3 Community & Religion 3 The Voice Alabama Department of Agriculture Crop, Progress report General: The week s average mean temperatures ranged from 60.3 F in Crossville and Opelika, to 66.7 F in Mobile; total precipitation ranged from 0.00 inches in Enterprise and Opelika, to 2.07 inches in Crossville. Shane Seay, FSA CED, reported large amounts of rainfall in Limestone County caused fieldwork to crawl to a complete stop. David Derrick, ACES REA, said it was still too wet to plant throughout Blount, Calhoun, Cherokee, Cleburne, Cullman, DeKalb, Etowah, Jackson, Marshall and St. Clair Counties. Henry Dorough, ACES REA, reported cool and wet weather hindered many farm activities this week throughout Blount, Calhoun, Jefferson, Marshall and St. Clair Counties. Gregory Key, FSA CED, confirmed fields were extremely wet after some areas within Etowah and St. Clair County received up to 8 inches of rain. Carol Gay, FSA CED, stated Clay and Randolph County received nearly.4 and 1 inch of rainfall this past week, respectively. Warren Griffith, ACES CEC, stated wet and cool conditions still persist in Fayette County. Marie Headley, FSA CED, confirmed temperatures have been unseasonably cool,but warmer weather was on the way in Bibb and Perry County. Corn/Cotton/Peanut/Soybeans: Seay said fertilizer has been depleted due to excess water, and cool temperatures caused plantings to be slow about emerging. Tim Malone, FSA CED, stated producers in Marion and Winston County needed to plant corn and cotton this week to meet crop insurance deadline on May 15 and May 20, respectively. Donald Mann, FSA CED, reported more rain on Friday and Saturday further delayed corn, cotton and soybean plantings in Jackson County. Mann stated there will be thousands of acres of prevented planting certified for corn and cotton as wet field conditions were preventing most farmers to meet the crop insurance deadline. Additionally, Mann said many producers were already returning and expecting to replace corn seed with soybean. The wheat crop was in dire need of some drier weather, added Mann.According to Key, May 15 is the crop insurance deadline for corn, and producers are considering filing prevented planting and leaving the land idle for this year. Jeffrey Smith, FSA CED, confirmed many producers in Coosa, Elmore and Tallapoosa Counties were waiting for warmer weather to plant cotton, soybeans and peanuts. Smith noted earlier planted cotton was struggling to get out of the ground due to cool weather. Headley said corn that was planted was in good condition; however, some producers were not able to get their corn planted due to extremely wet conditions. Willie Durr, ACES CEC, confirmed plantings of peanuts and cotton was in full swing in Houston County. Pasture/Hay/Livestock: Dorough said some producers managed to cut hay and hoped to bale prior to the next rains. The extended cool and moist conditions benefited cool season forages but were hindering warm season grasses from gaining ground, stated Dorough. Joe Capps, FSA CED, said hay was still being fed to cattle in Macon and Russell County. Brenda Glover, ACES REA, reported areas throughout Greene, Hale, Marengo, Perry and Sumter Counties needed warmer temperatures for grass to grow for hay and pastures. James Jones, Jr., ACES CEC, said Henry County needed some moisture for plantings to continue this week. Cattle were in good to excellent condition due to timely rainfall, stated Durr. Pastures were generally in good condition with hay producers awaiting dry weather for their first hay cutting, said Smith. Bethlehem Baptist St. Peter A.M.E. 401 Church 2506 SR 134 Hollon St. Sunday School: 9:45 am Pastor: Rev. Johnny Safto 10:50 am; Worship fold; Sunday School 9:30; 11 am; Service 10:45 am Sunday Evening Wednesday Bible Study Discipleship Training & 6pm Youth Services 5pm; Sunday Evening 6pm ; Wed. United Meth6:30 pm odist Church 103 W King St. Christ Life Church 12 E Church St. Sunday Coffee 8:30; Sun day School 9am; Sunday Sunday services, 9:30, Svc. 10am 10:30 a.m. New Seasons Gateway Church Fellowship 1641 SR 134 W. 613 Cleveland St. Head land Sunday Praise & (334) WednesWorship - 10am; day LIVE Youth-Kids Sunday Svc. 11am Service 6pm. Sundays: Evening 6pm; WednesCoffee 10:30am, Service day 6pm 11am, Kids Service/ Nursery provided Greater Shiloh Missionary Baptist Pleasant Plains 12 MLK Dr. Baptist Church Located at the corner of Rev Delvick McKay; CR 22 & 55, Sunday Sch. 9:30am; Sunday Svc 10:45am; Sunday School 10 am, Wednesday 6:30 pm Service 11 am; Sunday Evening Discipleship training 5 pm, Service 6 pm, Wednesday Prayer & Bible Study 6:30 pm. Send your church Announcements and church services to be placed in Local Ministries for FREE. Need help but don t know where to start? Need a little help until you get back on your feet? Want to give back to your community by volunteering? Do you have something you would like to donate to those less fortunate? Every hour of every day, hundreds of people need essential human services - they are seeking help with basic needs, child care, healthcare, finding volunteer opportunities, crisis support, counseling, donations, information on government services and more. There are over 16,000 nonprofit, state, faith-based and community organizations in Alabama that provide a number of specialized services. Studies show, people often don t know where to start and find it frustrating and confusing to navigate through this ever-growing maze and often give up. There is help and its available 24/7 by dialing an easy to remember, tollfree number. Wiregrass United Way is a local program that eliminates barriers and connects people to readily available services. Dialing connects you to a live operator that has access to a comprehensive database of services in your community. By its design, the system is ideally suited for serving as the single entry point for any variety of programs and for being the single contact point for information serves families from all walks of life, but most importantly benefits our most vulnerable populations such as the elderly, people with disabilities, and low-income by providing advo- cacy and making access to services easier is the only comprehensive information and referral system in the Wiregrass. Simply dial toll free for a live operator 24/7. If dialing does not work on your phone, dial toll free for assistance. This service is completely free and for everyone. Wiregrass United Way partners with over 800 different agencies and programs that provide health and human services assistance to residents in seven Wiregrass counties: Barbour, Coffee, Covington, Dale, Geneva, Henry, and Houston. More info at or visit Wiregrass United Way on Facebook. Don t forget to support the local City of Animal Rescue Mission (C.H.A.R.M.) by checking the box on your monthly water bill.
4 Sports & Education 4 The Voice Coping with hot work environments Provided by James D. Jones Jr., County Extension Coordinator Many people work under hot, humid conditions. Summer heat is a particular hazard to agricultural producers who work long hours under the sun. However, other people working in hot yards, gardens, kitchens or industry jobs are also exposed to these conditions. A hot work environment can impair safety and health. Both workers and their employers are responsible for taking steps to prevent heat stress in the workplace. How Your Body Handles Heat Humans are warm-blooded, which means they maintain a fairly constant internal body temperature regardless of external conditions. Under moderate conditions, the brain automatically balances body heat by monitoring the warmth of the blood. However, when blood temperature exceeds 98.6 degrees F, the brain automatically takes measures to lower it. The heart pumps more blood; blood vessels expand to accommodate the increased flow; and blood begins to flow through bundles of microscopic blood vessels (capillaries) in the skin. As the blood circulates closer to the surface of the skin, excess heat is transferred to the cooler atmosphere. When the air temperature is as warm as or warmer than the skin, blood brought to the body surface cannot shed its heat to cool the body. At that point, the brain signals the sweat glands to shed fluid in the form of perspiration, which in turn cools the body as it evaporates from the skin. In humid conditions, cooling the body by sweating is more difficult because high humidity slows evaporation. Wiping sweat from the skin with a cloth also prevents cooling from evaporation. In hot, humid conditions, hard work becomes harder. The sweat glands release moisture and essential chemical compounds such as salt onto the skin. Circulatory vessels enlarge, and the heart pumps quickly to cool the blood by forcing it close to the surface. That means less blood goes to the muscles. As a result, strength declines and physical and mental fatigue sets in. Health Problems Excessive exposure to a hot environment can bring about several physical disorders, including heat stroke, heat exhaustion, heat cramps, fainting, heat rash and momentary or transient heat fatigue. Heat stroke is the most serious heatrelated disorder and occurs when the heat-regulating system breaks down under stress and sweating stops. This condition can occur with little warning and robs the body of its most effective means of shedding excess heat. A heat stroke victim s skin is hot, dry and usually red or spotted, and the body temperature is 105 degrees F or higher. The person is con- fused and irritable and may complain of chills. If the victim is not cooled soon, unconsciousness, delirium and convulsions will occur and can lead to death. When heat stroke is suspected, summon an ambulance immediately. Move the worker to a cool area and thoroughly soak his or her clothes with water. Fan the body vigorously to increase evaporation and cooling, and monitor the worker s condition until medical professionals arrive. Recognizing and treating heat stroke is the only way to prevent permanent brain damage or death. Workers who are physically fit and acclimated can tolerate heat best, but no one is immune to heat stroke. Chronic disease, obesity, alcoholism and a history of heat illness are all risk factors for heat stroke. Heat exhaustion is caused by loss of fluid in sweating, loss of salt, or both. A worker with heat exhaustion still sweats, but experiences extreme weakness, fatigue, giddiness, nausea or headache. In serious cases, the victim may vomit or lose consciousness. The skin is clammy and moist, the complexion is pale or flushed, and the body temperature is normal or slightly higher. Workers who are obese or unaccustomed to the heat are prone to heat exhaustion. In most cases, treatment is simple: Have the victim rest in a cool place and provide plenty of lightly salted liquids. This treatment will resolve most cases of heat exhaustion, though severe cases may require care for several days. There are no known permanent effects. Caution: people with heart problems or lowsodium diets should consult a physician in these cases. Heat cramps are painful muscle spasms caused by losing salt in perspiration. Workers who drink much water but do not replace salt are prone to heat cramps because drinking water dilutes the body s fluids, without replacing salt. Soon, the low salt in the muscles will cause painful cramps in the arms, legs or abdomen. Cramps can occur during or after work hours and may be relieved by drinking one glass of water containing 1/2 teaspoon of salt. Caution: people with heart problems or on low-sodium diets should consult a physician about this condition. Fainting. A worker who stands still in the heat may simply black out. Under these conditions, blood pools in the enlarged blood vessels near the skin and in the lower part of the body rather than returning to the heart to be pumped to the brain. Once lying down, the worker should soon recover as circulation to the brain improves. To avoid further fainting, have the worker move around to maintain good circulation. Heat rash, or prickly heat, occurs in humid environments where sweat does not evaporate easily. Perspiration may plug sweat ducts and cause inflammation that becomes a rash. Discomfort from severe or infected prickly heat can reduce a worker s performance. Resting in a cool place at regular intervals and taking periodic showers will help workers avoid this condition. Momentary or transient heat fatigue is marked by discomfort and mental strain because of prolonged exposure to heat. Workers can lose coordination and alertness and/or become irritable and depressed. Unacclimated workers are particularly susceptible; gradual adjustment to the hot environment will help such workers cope with heat fatigue. Special Considerations during Prolonged Heat Heat illnesses usually increase when hot weather lasts more than 3 days. Workers are placed at higher risk after progressive loss of body fluid and salt, loss of appetite and build-up of heat in work and living areas. Protect yourself and your workers by avoiding highly stressful activities during extended hot spells or performing them during the early morning or at night. During peak seasons, hire additional temporary help rather than scheduling lengthy work periods or overtime shifts. Finally, remember the basics: Get enough sleep and good nutrition to maintain heat tolerance. Avoid alcoholic beverages, as they cause additional dehydration. Consult your physician if you take special medication. Avoid significant weight loss from fluid loss. REMEMBER, C.H.A.R.M. CAN T DO IT WITHOUT YOUR HELP! Early Head Start registration held for year The Southeast Alabama Regional Planning and Development Commission is recruiting enrollees for school year for Early Head Start program. Applications are being accepted for children ages 0-3 children with differing abilities are encouraged (suspected or diagnosed). Documents needed to apply: Certified birth certificate), proof of income (1040, W2, pay stubs (1 year), child support, unemployment benefits, etc.), immunization record (up-to-date blue card). Parent or guardian must complete the application. We accept applications throughout the year. Transportation is not provided. location: Administration office is at 462 N. Oates Street, 4th floor, Dothan, al The location is at 106 Brattle Street. Please call for additional information. Summer isn t over yet for Landmark Park: plenty of events planned THROUGH JULY SUMMER CAMPS Day camps for kids ages Registration required. Camps run for one week each. THROUGH JULY 26 OUTDOOR ALABAMA PHOTOGRAPHY CONTEST EXHIBIT Interpretive Center. View the winning photos of Outdoor Alabama magazine s photography. JULY 13, AUGUST 3, SEPTEMBER 7 WIREGRASS WOODTURNERS 9:30 a.m. Open to the public. Free with paid gate admission. Ag Museum. Please note: the July meeting has been moved to July 13. JULY 6, AUGUST 3, SEPTEMBER 7 LANDMARK DULCIMER CLUB 1 p.m. Must have a dulcimer. Classroom. Free with paid gate admission. JULY 7, 14, 21, 28 HERITAGE FORUMS 3 p.m. Programs about state and local history. Free with paid gate admission. Continuing Education/Professional Development Units will be offered. JULY 11 MUSIC BY MOONLIGHT 7:30 p.m. Gazebo lawn. Bring a picnic and enjoy music under the stars by the Troy University Community Band. Free admission July 12, 19, 26 ANIMAL ADVENTURES 10 a.m. and noon. Learn about native and exotic animals with guest presenters. Interpretive Center Auditorium. Ages 5 and up. Registration required. Free with paid gate admission. JULY 14, AUGUST 11, SEPTEMBER 8 REPTILE FEEDING 4 p.m. Interpretive Center Classroom. Watch park staff feed the snakes and learn why these animals are important to the environment. Free with paid gate admission. JULY 27 MELON TASTING 10 a.m. Sample several varieties of heirloom watermelons grown at Landmark Park. Free with paid gate admission. SATURDAYS IN AUGUST SCIENCE ON SATURDAYS 10 a.m. Interpretive Center Auditorium. Programs about the magic of science. Free with paid gate admission. SEPTEMBER 2 LABOR DAY Grounds open, office closed SEPTEMBER 19 LOW COUNTRY BOIL Annual fundraiser featuring food, music, a silent auction and wagon rides. Advance tickets required. Held in the Stokes Activity Barn at Landmark Park. SEPTEMBER 25 QUILT ENTRY FORM DEADLINE Visit for entry form and rules. Mark your calendars for Landmark Park s annual Quilt Show, Oct Antique and Contemporary quilts may be entered in the juried show and special exhibit. This year s theme is Friendship Tea. Landmark Park is a 135-acre historical and natural science park located on U.S. Highway 431 North in Dothan, Ala. For more information, contact the park at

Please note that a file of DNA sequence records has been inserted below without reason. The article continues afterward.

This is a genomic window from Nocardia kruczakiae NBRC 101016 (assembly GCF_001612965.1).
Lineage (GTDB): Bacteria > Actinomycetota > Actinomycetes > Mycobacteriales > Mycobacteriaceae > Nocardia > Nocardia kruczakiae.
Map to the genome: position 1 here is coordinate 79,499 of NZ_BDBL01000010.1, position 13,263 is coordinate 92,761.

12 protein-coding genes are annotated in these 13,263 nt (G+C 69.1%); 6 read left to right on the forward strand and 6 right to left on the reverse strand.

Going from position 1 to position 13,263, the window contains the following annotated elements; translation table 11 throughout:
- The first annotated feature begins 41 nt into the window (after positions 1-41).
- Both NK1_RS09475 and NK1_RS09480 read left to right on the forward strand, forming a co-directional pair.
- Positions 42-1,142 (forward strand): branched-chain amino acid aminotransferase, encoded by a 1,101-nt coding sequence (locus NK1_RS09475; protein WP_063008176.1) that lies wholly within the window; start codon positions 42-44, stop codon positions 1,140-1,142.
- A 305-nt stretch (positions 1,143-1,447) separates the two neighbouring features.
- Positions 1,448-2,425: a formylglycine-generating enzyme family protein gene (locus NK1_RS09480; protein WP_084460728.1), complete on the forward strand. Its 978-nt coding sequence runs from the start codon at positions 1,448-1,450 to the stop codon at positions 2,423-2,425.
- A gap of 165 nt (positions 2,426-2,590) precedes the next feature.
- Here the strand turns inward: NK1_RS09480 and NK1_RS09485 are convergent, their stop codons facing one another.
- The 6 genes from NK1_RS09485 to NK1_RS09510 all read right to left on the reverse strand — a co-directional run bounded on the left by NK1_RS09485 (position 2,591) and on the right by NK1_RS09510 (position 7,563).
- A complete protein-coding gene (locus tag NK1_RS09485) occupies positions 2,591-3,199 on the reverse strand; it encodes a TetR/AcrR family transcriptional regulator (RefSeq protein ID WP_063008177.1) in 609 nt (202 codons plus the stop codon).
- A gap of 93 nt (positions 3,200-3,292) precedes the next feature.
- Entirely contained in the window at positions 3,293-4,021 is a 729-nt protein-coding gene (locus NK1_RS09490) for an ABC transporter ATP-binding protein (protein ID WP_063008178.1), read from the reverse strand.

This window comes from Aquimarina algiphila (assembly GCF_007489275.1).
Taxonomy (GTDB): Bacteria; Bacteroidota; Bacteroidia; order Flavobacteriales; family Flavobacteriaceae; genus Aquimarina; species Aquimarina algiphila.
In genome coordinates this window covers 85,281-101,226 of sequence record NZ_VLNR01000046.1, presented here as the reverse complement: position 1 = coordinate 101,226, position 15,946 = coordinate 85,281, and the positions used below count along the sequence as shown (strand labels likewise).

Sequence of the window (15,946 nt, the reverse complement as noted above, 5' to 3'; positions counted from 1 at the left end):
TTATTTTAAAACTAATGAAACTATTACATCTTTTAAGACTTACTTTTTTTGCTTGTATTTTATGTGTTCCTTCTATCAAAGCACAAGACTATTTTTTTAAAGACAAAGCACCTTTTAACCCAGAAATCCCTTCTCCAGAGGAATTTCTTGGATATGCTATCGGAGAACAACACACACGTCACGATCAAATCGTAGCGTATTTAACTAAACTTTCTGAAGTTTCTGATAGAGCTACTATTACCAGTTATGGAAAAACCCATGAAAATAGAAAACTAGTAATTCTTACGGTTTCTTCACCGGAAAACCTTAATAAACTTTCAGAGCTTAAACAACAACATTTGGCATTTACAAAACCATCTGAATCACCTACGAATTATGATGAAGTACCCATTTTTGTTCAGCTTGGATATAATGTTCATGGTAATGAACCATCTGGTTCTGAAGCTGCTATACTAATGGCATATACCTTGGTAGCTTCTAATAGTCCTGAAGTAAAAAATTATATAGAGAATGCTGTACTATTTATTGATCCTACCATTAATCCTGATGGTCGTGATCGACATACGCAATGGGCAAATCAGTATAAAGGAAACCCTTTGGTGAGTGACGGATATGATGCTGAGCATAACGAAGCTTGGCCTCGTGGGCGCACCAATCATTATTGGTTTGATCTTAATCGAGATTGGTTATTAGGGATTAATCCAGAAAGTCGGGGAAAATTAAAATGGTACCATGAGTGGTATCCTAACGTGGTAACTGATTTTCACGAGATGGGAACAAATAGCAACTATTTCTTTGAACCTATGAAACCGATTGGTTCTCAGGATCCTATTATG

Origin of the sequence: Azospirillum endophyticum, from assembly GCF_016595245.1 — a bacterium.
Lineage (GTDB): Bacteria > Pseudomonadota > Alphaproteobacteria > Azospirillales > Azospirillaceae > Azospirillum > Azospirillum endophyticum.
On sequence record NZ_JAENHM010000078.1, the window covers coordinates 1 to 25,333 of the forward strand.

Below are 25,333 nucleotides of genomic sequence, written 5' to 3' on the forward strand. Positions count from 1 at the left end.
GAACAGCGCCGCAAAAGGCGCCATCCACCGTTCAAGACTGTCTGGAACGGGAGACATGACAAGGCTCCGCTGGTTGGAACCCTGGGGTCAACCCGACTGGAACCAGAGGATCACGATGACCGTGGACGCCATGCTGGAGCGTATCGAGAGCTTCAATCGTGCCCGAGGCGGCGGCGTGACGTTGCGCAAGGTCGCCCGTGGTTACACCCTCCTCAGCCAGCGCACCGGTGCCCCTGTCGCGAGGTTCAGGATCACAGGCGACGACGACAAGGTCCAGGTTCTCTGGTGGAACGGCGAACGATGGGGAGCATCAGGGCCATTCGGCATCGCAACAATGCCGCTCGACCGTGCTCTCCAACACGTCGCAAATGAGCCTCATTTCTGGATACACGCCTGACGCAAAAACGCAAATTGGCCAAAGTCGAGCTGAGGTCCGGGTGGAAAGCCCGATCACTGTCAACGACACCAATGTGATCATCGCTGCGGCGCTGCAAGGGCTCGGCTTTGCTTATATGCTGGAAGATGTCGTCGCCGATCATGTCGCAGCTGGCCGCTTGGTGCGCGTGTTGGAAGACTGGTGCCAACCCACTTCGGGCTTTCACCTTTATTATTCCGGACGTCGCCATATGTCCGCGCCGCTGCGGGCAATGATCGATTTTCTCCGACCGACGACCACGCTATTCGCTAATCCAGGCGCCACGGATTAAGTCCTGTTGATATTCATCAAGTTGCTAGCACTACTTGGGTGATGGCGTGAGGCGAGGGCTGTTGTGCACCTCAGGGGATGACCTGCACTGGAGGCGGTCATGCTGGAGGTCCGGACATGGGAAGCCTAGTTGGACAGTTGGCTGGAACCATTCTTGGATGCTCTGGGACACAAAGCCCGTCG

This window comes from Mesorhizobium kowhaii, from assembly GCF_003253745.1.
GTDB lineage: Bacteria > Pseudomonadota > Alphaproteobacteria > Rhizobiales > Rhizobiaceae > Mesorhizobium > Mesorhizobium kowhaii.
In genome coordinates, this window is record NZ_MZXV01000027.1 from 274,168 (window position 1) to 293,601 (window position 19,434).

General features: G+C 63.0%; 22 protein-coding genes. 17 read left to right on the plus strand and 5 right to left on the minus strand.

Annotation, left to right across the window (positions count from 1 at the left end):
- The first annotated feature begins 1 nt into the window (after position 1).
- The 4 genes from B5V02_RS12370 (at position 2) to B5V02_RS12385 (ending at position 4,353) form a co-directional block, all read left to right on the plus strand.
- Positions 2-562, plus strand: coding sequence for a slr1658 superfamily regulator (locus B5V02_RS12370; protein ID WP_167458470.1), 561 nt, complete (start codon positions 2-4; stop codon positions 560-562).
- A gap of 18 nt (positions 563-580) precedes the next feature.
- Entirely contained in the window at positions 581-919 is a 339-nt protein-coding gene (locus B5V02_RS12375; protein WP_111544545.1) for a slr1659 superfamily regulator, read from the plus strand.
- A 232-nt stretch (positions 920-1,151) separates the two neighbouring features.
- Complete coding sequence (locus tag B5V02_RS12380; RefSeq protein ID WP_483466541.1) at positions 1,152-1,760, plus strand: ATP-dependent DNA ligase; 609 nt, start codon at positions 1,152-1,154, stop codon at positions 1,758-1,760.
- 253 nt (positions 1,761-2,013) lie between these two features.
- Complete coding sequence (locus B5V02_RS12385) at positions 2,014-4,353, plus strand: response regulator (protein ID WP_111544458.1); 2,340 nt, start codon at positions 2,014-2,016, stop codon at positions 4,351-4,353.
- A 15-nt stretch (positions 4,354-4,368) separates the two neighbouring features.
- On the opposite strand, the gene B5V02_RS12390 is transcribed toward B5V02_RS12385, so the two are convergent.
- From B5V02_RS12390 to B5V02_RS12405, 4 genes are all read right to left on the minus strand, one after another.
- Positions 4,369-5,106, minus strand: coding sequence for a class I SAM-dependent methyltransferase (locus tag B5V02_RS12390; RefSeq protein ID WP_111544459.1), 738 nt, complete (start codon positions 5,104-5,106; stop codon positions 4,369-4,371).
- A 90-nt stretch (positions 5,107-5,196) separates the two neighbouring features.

5 Community 5 The Voice Alabama s Newest Billion-Dollar Industry: Row Crops When Max Runge sat down recently with his colleague, Dr. Tim Reed, to crunch some numbers for a grant proposal, he had no idea this would lead to such a surprising discovery. In the course of researching the value of Alabama row crops, Runge, an Alabama Extension economist, discovered that for the first time in history the state s principal crops wheat, corn, cotton, soybeans and peanuts collectively represent a billion-dollar industry. In fact, the combined value of these crops has increased almost 23 percent between 2011 and What accounts for these greatly improved fortunes? For starters, land use. Only the best land is now devoted to raising crops, with most of the marginal land having been removed within the last few decades. But Runge also attributes these strides to all the benefits farmers are reaping from the slow but steady advances in farming technology, some old, others comparatively new, which have occurred within the last few decades. We re benefiting from better crop genetics and better technology, such as precision agriculture and with all of these improvements, we re also seeing greater attention to detail, he says. Case in point: the near pinpoint accuracy of fertilizer, pesticide and herbicide applications made possible by precision farming. In addition to contributing to increased yields, this technology has also secured producers substantial savings in operating costs, Runge says. Add to that the steady adoption of irrigation. We re seeing more irrigation adoption in the state, which is enhancing crop yields, he says. The timely application of moisture certainly makes a different, especially with corn, which suffered terrible losses during the prolonged 2011 drought. But steady advances in older, less conspicuous technologies have aided farmers too no-till farming, crop scouting and soil testing, to name a few. All of these improvements, he says, underscore the enduring value of landgrant universities, particularly the role research and Extension continue to serve. It really is a reflection of what s been done over many years, not only in terms of research but also in how the practical value of this research has been extended so that producers can make use of it, he says. Runge s boss, Alabama Extension Director Gary Lemme, couldn t agree more. He cites ramped-up corn production as an example of how landgrant university research and Extension efforts have worked in tandem to drive these technological advances. Corn yields remained relatively flat at approximately 30 bushels an acre between 1860 and The adoption of hybrid corn, developed by land-grant universities, changed that. With the advent of this new corn, which was introduced to farmers through Extension programs and 4-H clubs, yields have increased almost 2 bushels an acre each year, he says. Like Runge, Lemme, an agronomist by training, also credits other technological advances that have occurred over a broad front soil nutrition, pest management, soil tillage, seed genetics and precise variable application rate equipment, which, in addition to lowering input costs, have contributed to greatly enhanced yields. Reed, an Extension entomologist, cites cotton-insect control as an especially notable example of how technological advances undertaken decades ago have worked together to improve yields. If you look back to those 6 or 7 years before boll weevil eradication got under way in Alabama, producers were spending about the same amount of money per acre to control insects as they are today, says Dr. Tim Reed, an Alabama Extension entomologist. But the big difference today is that yield losses associated with pest damage are significantly less only about 2 percent an acre. Cultural practices and a few chemical control methods developed over the last few decades also have reduced damage to wheat caused from the Hessian fly. Dr. Austin Hagan, an Extension plant pathologist and Auburn University professor of plant pathology, points to the similar strides in disease management within another principal crop: peanuts. Much of it stems from the superior varieties we ve developed within the last generation, Hagan says. Tomato-spotted wilt has disappeared as a factor in peanut production, even though it was considered a real issue ten years ago. Also, the varieties we have in the market now are more resistant to some diseases tomatospotted wilt and white mold and, in the case of another major peanut disease, leaf spot disease, at least less susceptible to yield loss. As with all facets of production agriculture, challenges remain. Hagan points to the persistent cotton yield losses associated with root-knot and reniform nematodes. We haven t solved all the problems yet, he says. We can t deal with that problem effectively with the technologies we currently have in hand. Three of Alabama s principal row crops peanuts, soybeans and corn posted significant increases in value in Peanuts underwent the biggest increase from almost $144 million in 2011 to about $295-million in Cotton incurred the biggest loss, dropping from $303 million in 2011 to about $242-million in The value of wheat also declined from $98 million in 2011 to about $75 million in SARCOA SenioRx can help qualifying individuals disabled individuals in the 24-month Medicare waiting period. Help may also be available for Medicare Part D participants in GAP or near GAP. Some restrictions may apply. Call Ann Senesac, to see if you qualify. Happenings around Community Garden Club meets every second the Housing Authority building. C.H.A.R.M. meets the 1st Tuesday of every month in the Rescue Shelter at 6:00 pm. Renaissance meets the 3rd Thursday of every month in the City Council chambers at 6 pm. Council meets the first, third Tuesday every month in the City Council chambers at 6 p.m. Henry County Commission meets the second Tuesday of every month in the commission courtroom, 101 Court Square - Suite B, in Abbeville at 1 p.m. Office hours are Monday through Friday, 8 a.m. until 4:30 p.m. The Henry County Board of Education meets the 2nd Thursday of the month at 5PM at the School Board HQ on S. Trawick St in Abbeville. Spoonful of Sugar is having a Ribbon Cutting on Thursday, March 10:00 a.m. Denise and her fabulous grandmother have joined forces to bring some yummy cupcakes, cakes and all sorts of treats! Also, if you are looking for a place to host a Tea Party or Princess Party this is your place! Medicare Part D Have you puzzled? Head to HEADLAND PHARMACY 202 Holman Dr Found Dog Found Dog on on Forrest st in Al near the square. The dog is a white regular sized poodle with a grey streak down its back to its tail and grey on both ears. Please call if you have lost this dog. Auto 1966 Pontiac GTO, Martinique Bronze, black interior, rebuilt 400 from 71 GTO, new 350 Turbo Trans, Investment Grade, PHS Documents. New gas tank, new 4 core radiator, new carburetor, new intake, new axle, red line radials. This car needs absolutely nothing but someone to drive it. Call for details, $33,000. Free Free to a good home. A loving white and brown mix breed dog. This gentle pet is ready for you to retrieve her from the City of Animal Shelter. Contact CHARM at Classified Advertisements Construction at For Rent Vendor Spaces or Booths available for rent at the Old Ice House. Call For Sale Bahia grass hay for sale. Well fertilized and weed control. Call for further information. Vizio 46-inch TV, like new, paid $500. Asking $300 firm. Call Large rolls of grass hay for sale. This year's first cutting. For more information and price call Motorized Scooter Chair with 2 extra batteries and 1 tire. Asking $650. Also a transport wheelchair asking $150. Call For Sale, McLane Lawn Edger in excellent shape, with new motor $200; dining room set in excellent condition, table, six chairs, lighted China cabinet $500. Call Help Wanted Volunteer HELP needed. Join our committee to help Senior Citizens w/ transport to medical visits in Dothan. Volunteers needed for scheduling and possible other record keeping duties. For more info or to volunteer, call Annie Morris at # Real Estate Explore the possibilities of this Southern Charmer. Historical craftsman style home that can be residential or business or both. New asphalt shingle roof New Argon windows 2012, 80 gal hot water heater new Central heat & air approx 4 years old. Three bedroom--possibly four--three bath. Beautiful hardwood floors! Screened porch, bonus rooms and more!! $135,000. Aleda Holmes with Prudential Showcase Properties (334) or (334) Last full-sized lot at Twin Lakes. 100x200 overlooks Rolling Acres and ponds of Auburn University Experiment Station. Owner staying in Florida says sell! Asking $23,000, negotiable. Call Ted Wilson of Wilson Realty and Price Reduced. Lots for sale, Trace Crossings Subdivision, three to choose from $22,000 - Main Street, three to choose from $25,000. Call Services Evelyn s Spanish Classes for Kids, 2 times per week, Mondays and Fridays. For more info, call or Jen's housekeeping services. (Weekly/biweekly) housecleaning. area only. No job too big. Trustworthy, dependable - references available upon request. Call Jen at THC Services, 111 Myrick Street,, or Residential and Business cleaning. No job 2 small or 2 big. Call me for all your cleaning needs. Jackson Roofing & Remodeling. Call for rates on Installation of Metal Roofs, Vinyl Siding, Replace Windows, and New Home Additions. Call Sam Jackson (Cell), (Home), Sewing Classes held weekly. Learn to sew or quilt on your level, at your pace. Call Sherry at Quilted Creations in. Small Engine Repair, lawnmowers, weed-eaters, etc. Call Doyle Elliott Sam Tew Painting. Interior, Exterior Painting & Mildew Removal. Free Estimates. Call Cleaning houses ( area only.) Call Sue at No job too messy! Painting, Remodeling, Power Washing, no job too small. Free estimates and licensed. Call Sue or Danny Williams at A & W Painting, or Searching for family members The great-granddaughter of Robert Clark and Polly Jackson Clark seeks relatives including the following Clarks (unless another last name listed): Mary, Winnie, Frances, Lizzie, Mag, Robert, Jr. (Tinnie), Sallie (married a Dixon), Hannah, Thomas (Gertrude Hodges), Early (Amanda), Siah (GS, David, Edwin, Jennie R., Tinnie B., John R. Sylvanus, kins), Rosa Lee (John Hollis Sr.), Jefferson, William C., Clara B. (Telles Johnson); Children of Early James Lee, Alice; Children of Rosa Morrison), Yvonne Hollis, John Hollis, Jr. If you are one of these individuals or viduals, please respond to Vivian Clark-Adams at the Thank you Sisroe), Hodges (Jessie); Children of Robert, Jr. Harriette; Children of Thomas Eva (married a Daw- Lee Clark Hollis Irene Hollis-Thompson, Beatrice Hollis Morrison (Millard you know any of these indi- following address, very much. TO PLACE A CLASSIFIED AD: Mail to 201 Cleveland St.,, AL or us at All ads are free.